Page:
Mumbai: Vikram Akula, founder and chairman of India’s lone listed microlender SKS Microfinance Ltd, stepped down as the executive chairman of the company on Wednesday. P.H. Ravi Kumar, an independent director, was appointed as interim non-executive chairman with immediate effect.
The nomination committee of the board will look for a permanent chairman; no time frame has been given for this.
The SKS board, after a three-hour meeting in the office of one of its investors, Sandstone Capital Advisors Pvt. Ltd, at Mumbai’s business district Nariman Point, accepted Akula’s resignation.
“It is a voluntary resignation,” chief financial officer Dilli Raj said after the meeting. “I confirm that the company has signed certain agreements with Vikram relating to confidentiality, non-compete, etc.”
Akula said in an SKS statement that he will be involved in a mobile banking initiative and continue to be involved in the microlending industry “at a policy level”.
Akula will not be given a severance package, Raj said. “There is no severance package. Other obligation, if there is, on compensation, I assure you that it is not material in comparison to our annual operating expenses for the year.”
Akula has stock options amounting to around 3% of the firm’s shares.
SKS shares gained 4.98% to close at Rs 116 apiece on Wednesday on BSE, while the Sensex lost 2.27%.
Akula was present only during the first half of the board meeting; he left after signing the exit agreements.
Chief executive M.R. Rao and Raj left the meeting half way through, but came back later. An SKS spokesperson said the duo left for a “scheduled business meeting”.
Akula was scheduled to meet select journalists, but the meeting was cancelled.
“I am confident that the current leadership of SKS is well equipped to take SKS into the next phase of its evolution. I will, of course, remain committed to the sector, and will continue my involvement in the industry at policy level,” Akula said in the statement.
Akula’s exit will not hurt the proposed Rs 900 crore qualified institutional placement (QIP) of SKS shares, announced earlier this month, Raj said.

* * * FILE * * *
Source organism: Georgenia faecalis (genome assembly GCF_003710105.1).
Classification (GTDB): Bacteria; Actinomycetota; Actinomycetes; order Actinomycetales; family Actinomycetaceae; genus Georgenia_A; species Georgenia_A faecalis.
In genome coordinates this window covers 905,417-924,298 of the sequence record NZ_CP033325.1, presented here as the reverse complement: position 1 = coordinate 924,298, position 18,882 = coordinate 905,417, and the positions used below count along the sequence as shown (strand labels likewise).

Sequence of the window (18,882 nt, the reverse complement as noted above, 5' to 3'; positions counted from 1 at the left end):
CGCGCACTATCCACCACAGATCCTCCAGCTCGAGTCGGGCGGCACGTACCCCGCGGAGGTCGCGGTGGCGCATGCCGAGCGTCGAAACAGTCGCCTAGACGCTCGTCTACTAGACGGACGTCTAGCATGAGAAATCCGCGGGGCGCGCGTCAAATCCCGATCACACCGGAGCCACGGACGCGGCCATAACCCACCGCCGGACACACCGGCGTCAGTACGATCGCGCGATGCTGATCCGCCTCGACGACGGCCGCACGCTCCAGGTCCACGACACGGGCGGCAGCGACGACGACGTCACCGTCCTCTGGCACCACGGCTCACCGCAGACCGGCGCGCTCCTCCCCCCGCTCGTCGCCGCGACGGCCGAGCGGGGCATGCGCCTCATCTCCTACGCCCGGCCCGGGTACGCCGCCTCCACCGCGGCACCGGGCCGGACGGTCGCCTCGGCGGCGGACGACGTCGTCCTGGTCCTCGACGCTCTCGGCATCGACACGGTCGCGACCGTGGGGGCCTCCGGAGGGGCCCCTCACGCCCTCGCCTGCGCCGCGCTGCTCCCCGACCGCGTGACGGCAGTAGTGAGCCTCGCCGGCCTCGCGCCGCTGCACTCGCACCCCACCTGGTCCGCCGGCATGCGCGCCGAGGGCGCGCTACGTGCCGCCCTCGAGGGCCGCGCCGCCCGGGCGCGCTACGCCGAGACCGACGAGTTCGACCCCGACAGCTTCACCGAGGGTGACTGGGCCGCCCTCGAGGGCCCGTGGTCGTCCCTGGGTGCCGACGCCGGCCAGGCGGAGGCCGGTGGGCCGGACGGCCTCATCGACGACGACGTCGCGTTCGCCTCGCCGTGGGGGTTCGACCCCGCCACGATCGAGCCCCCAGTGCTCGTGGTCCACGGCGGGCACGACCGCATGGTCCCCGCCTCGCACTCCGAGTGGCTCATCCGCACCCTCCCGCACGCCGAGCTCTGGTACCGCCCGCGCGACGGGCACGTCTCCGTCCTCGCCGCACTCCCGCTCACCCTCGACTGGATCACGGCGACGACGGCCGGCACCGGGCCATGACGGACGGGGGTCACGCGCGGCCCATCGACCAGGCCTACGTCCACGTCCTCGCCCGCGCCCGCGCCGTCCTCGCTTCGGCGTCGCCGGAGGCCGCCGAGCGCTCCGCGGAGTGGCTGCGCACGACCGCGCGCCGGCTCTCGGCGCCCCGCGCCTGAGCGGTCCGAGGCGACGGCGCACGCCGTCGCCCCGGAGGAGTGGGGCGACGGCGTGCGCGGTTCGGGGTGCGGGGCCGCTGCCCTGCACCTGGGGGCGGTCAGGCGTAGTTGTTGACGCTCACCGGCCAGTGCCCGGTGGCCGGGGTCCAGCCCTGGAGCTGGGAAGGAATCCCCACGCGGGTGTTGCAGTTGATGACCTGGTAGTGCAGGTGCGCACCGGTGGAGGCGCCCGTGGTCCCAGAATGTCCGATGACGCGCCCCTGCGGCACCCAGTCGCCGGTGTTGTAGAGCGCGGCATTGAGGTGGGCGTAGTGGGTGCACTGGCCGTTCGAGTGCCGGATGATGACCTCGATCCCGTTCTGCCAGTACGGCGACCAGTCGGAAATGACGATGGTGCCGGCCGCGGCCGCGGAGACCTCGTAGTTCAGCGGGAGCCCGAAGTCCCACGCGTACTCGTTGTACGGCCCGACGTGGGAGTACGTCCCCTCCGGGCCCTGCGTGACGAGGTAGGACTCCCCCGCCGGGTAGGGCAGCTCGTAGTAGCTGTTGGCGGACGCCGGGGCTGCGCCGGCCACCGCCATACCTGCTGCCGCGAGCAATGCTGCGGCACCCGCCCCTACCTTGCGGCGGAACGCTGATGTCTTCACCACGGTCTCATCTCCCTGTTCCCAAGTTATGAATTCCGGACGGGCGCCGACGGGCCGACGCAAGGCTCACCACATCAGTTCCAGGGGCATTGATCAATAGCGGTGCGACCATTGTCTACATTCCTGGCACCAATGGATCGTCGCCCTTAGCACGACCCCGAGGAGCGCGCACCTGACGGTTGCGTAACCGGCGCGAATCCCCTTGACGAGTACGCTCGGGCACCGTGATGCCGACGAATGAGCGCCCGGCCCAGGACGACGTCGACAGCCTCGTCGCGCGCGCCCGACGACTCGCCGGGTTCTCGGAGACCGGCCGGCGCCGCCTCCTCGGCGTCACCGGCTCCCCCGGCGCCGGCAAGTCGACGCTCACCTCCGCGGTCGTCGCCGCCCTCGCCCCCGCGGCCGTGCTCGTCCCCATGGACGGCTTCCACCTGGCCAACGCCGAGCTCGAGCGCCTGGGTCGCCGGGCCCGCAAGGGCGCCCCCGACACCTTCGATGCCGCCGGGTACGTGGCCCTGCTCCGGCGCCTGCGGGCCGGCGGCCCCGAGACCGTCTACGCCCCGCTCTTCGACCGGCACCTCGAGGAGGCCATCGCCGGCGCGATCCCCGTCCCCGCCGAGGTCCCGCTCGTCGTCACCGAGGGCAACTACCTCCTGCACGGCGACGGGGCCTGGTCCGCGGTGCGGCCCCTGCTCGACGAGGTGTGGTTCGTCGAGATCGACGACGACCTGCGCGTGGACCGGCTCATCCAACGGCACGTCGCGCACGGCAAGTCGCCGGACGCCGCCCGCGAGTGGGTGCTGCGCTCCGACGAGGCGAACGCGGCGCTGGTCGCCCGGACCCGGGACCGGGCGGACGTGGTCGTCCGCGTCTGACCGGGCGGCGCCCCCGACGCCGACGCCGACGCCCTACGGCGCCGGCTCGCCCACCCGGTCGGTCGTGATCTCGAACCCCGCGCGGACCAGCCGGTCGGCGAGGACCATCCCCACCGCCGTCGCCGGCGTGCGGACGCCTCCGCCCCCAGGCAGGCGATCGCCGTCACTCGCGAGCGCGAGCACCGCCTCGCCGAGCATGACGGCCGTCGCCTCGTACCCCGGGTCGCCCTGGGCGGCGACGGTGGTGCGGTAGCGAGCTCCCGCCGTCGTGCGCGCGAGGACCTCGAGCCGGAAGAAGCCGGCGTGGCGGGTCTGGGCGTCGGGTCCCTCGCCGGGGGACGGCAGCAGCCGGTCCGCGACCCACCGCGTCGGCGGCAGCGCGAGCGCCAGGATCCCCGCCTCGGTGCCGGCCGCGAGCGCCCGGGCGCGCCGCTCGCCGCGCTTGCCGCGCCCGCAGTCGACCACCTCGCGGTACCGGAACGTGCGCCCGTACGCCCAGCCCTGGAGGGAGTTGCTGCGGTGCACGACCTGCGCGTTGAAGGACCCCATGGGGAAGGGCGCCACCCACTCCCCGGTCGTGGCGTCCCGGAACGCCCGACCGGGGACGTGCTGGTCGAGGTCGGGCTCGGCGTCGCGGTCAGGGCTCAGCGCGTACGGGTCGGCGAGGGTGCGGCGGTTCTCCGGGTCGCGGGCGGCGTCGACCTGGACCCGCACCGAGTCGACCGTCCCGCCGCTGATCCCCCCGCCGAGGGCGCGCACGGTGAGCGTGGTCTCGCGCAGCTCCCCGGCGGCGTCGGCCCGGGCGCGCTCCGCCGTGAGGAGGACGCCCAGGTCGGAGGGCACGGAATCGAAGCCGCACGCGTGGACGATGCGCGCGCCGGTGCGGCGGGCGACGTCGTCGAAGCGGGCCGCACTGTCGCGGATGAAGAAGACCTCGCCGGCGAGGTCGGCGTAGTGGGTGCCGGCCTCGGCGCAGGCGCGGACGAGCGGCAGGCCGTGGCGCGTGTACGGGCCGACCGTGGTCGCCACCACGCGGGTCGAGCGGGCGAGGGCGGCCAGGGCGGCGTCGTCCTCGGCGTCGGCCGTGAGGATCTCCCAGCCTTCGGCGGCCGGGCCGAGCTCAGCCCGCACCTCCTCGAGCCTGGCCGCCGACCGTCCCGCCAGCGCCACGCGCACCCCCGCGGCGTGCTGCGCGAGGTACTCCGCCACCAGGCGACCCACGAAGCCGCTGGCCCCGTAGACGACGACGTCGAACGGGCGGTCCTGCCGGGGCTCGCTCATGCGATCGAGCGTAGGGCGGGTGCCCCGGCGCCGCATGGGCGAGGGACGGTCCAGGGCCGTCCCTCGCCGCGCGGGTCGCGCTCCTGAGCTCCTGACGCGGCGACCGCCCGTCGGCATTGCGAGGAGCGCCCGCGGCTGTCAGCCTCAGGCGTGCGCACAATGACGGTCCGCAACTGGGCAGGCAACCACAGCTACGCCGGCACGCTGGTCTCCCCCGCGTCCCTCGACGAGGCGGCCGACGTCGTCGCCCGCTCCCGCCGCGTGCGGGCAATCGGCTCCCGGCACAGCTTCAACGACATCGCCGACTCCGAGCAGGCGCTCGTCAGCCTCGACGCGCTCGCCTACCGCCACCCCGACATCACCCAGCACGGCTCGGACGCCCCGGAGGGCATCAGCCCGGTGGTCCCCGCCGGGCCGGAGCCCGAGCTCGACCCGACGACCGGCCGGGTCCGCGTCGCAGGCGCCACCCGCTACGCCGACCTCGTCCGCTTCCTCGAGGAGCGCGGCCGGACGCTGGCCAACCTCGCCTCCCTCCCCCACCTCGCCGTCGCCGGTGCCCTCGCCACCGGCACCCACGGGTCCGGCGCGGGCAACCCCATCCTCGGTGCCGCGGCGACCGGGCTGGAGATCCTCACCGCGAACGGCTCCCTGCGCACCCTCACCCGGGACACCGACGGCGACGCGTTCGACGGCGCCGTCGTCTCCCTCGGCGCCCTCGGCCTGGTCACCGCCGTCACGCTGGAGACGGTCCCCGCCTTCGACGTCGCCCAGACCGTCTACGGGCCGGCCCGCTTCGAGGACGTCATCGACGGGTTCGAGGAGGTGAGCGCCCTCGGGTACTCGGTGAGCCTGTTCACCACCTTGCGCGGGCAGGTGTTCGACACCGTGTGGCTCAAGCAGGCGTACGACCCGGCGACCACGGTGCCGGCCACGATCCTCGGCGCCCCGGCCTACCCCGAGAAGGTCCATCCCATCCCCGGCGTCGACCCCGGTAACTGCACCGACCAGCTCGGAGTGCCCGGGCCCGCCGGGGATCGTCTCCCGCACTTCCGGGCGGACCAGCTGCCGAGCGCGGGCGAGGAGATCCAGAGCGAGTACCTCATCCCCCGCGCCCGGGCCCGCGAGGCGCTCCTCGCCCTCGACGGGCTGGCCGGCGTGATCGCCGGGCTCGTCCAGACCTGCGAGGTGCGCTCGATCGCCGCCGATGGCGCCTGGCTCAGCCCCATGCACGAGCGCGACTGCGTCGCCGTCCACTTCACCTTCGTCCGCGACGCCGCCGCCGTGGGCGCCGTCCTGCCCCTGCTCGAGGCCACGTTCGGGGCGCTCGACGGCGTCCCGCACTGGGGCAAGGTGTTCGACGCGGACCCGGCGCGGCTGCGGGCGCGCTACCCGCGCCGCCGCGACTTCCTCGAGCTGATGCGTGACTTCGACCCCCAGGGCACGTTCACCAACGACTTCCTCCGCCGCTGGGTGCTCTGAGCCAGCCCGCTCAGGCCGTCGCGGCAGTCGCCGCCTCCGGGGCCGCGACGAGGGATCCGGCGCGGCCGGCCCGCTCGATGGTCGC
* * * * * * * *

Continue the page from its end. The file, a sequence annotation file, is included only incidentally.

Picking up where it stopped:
“We are in touch with our investors. This is not going to alter the QIP plan and there is substantial interest from retail and institutional investors. We are communicating with our investors constantly,” he added.
“It is a positive development. A lot of problems Indian microfinance is facing today came about due to poor governance in firms such as SKS, which came to light during its IPO (initial public offering). Someone had to take the responsibility,” said Samit Ghosh, MD & CEO of Ujjivan Financial Services Pvt Ltd, a microlender.
SKS’ board has decided on major restructuring of the firm’s business model. Microfinance will no longer be a core business. Raj said the company will give details on the restructuring on Thursday.
SKS was the largest microfinance institution in the country until recently, when it lost the top slot to Kolkata-based Bandhan Financial Services Pvt. Ltd in terms of the total loan book.
SKS’ total loan book stood at Rs 2,635 crore in September. Bandhan has given loans worth Rs 2,713 crore.
SKS posted a loss of Rs 384.54 crore in the three months ended September compared with a loss of Rs 218.74 crore in the preceding quarter and a net profit of Rs 80.54 crore in the year-ago period.
Total income declined to Rs 123 crore in the September quarter from Rs 367 crore a year earlier.
SKS has seen a drastic 34% decline in its net worth since March because it wrote off loans given to borrowers in Andhra Pradesh, its largest market. Its net worth slipped to Rs 1,181 crore in September from Rs 1,780.82 crore in March.
Total provisions and write-offs rose 21 times to Rs 353.34 crore in the September quarter from Rs 17.3 crore in the same quarter last year.